Furthermore, China and India have dissimilar political structures and economic growth levels. Due to the fact that China is a single party nation it is capable of starting or stopping the lower government. On the other hand, in India is quite different as the central government has to consider all parties (Chatterjee, 2008). Also, India follows the federal system where power is assured to all states and cannot be eliminated by the central government. In comparison, India is led by a number of parties that are rival in terms of power distribution while China regime is led by a single party. China is known to be Marxist nation while India is considered to be a liberal nation.

Reasons for doing Business in China

The fact that China is under one political party there is a possibility of formulation of long term plans for development of the country (Yongnian, 2009). Further, this guarantees stabilization of various policies since they are not altered by parties with varying ideologies and positions. In other words, business rules do not change dramatically as there are no new parties coming into power. As a result, I would prefer to do business here in the sense that policies such as, tax among others are stable for long periods. The business is, therefore, not likely to be affected by changes of crucial policies in China. In addition, the regime is efficient and promotes opportunities for emerging business. Again, the current political regime of China is effective in terms of containing corruption as compared with India (Srinivasan, 2004). This would be favorable for the business as it will enjoy equal opportunities as others.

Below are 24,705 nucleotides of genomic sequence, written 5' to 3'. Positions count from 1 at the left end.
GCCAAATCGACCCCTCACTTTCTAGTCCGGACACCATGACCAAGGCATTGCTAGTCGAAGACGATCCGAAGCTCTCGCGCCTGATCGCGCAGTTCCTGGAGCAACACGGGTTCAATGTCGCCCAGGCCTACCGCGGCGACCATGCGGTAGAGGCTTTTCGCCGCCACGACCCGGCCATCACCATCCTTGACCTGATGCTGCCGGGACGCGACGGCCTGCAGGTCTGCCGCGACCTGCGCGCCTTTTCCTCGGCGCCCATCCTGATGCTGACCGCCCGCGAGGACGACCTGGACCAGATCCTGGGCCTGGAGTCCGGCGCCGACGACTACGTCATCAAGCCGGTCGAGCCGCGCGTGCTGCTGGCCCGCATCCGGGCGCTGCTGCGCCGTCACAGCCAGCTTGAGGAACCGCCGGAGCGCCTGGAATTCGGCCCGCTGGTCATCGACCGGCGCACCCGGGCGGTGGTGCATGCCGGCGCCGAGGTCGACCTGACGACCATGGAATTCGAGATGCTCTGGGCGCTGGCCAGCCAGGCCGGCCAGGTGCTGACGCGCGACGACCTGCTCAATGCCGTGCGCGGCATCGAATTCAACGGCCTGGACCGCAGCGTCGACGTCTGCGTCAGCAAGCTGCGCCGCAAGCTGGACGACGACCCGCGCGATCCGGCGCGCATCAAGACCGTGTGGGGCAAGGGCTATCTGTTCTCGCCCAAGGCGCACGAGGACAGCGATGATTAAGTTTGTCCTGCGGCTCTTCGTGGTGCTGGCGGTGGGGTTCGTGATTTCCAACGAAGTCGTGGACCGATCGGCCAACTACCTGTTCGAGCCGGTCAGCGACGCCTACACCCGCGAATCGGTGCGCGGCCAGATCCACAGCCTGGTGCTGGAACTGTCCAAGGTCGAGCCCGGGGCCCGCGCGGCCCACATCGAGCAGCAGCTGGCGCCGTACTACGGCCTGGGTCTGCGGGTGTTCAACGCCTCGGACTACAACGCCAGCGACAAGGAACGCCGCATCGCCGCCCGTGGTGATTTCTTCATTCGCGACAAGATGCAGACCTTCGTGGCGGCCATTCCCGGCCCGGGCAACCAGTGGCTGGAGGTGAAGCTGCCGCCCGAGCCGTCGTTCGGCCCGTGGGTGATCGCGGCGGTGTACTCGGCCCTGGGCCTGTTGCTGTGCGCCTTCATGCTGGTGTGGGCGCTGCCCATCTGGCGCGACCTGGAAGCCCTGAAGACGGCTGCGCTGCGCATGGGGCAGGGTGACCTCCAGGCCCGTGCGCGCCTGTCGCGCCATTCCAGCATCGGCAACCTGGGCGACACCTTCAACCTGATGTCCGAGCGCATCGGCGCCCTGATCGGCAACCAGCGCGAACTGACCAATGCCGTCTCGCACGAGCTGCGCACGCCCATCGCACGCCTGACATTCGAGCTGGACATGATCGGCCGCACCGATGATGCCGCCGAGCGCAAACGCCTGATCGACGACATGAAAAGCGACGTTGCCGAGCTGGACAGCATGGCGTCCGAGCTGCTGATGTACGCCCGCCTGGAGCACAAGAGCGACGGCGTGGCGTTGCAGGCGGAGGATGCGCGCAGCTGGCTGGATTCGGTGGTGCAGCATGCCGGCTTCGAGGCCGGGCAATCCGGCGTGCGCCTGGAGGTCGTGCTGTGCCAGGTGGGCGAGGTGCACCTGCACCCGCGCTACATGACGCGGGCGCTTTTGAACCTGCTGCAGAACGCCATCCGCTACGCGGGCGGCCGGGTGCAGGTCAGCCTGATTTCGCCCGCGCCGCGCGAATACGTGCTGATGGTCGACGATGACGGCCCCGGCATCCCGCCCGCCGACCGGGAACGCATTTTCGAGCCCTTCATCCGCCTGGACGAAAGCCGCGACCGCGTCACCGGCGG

In addition, the current regime is responsible in that the appointed officials are expected to be accountable. As a result, their competence is enhanced especially when handling policies concerning business. Single political party tends to represent the entire population, unlike a multiparty system where different parties represents varying interests groups (Cavalli, 2002). Consequently, in China the economic policies are made without bias to favor any interest groups. This would be crucial for the business in that it will be treated equally like others. The stability of the China’s political regime also makes the nation a better place to undertake business. This further ensures that there is no any sort of discrimination against some business hence attracting more business in the economy. This means that it is reasonable for a new business to venture into this particular market.

China’s policies tend to encourage speedy economic growth, as well as, maintaining social stability. As result, China would be the perfect place to do business since the policies made encourages economic growth which is good for each business. This reflects that the government of China is doing enough in terms of presenting quality policies to support high level of industrialization, as well as, economic growth (Zhao, 2002). In other words, the government of China is moving towards the right direction in opening door for new investments.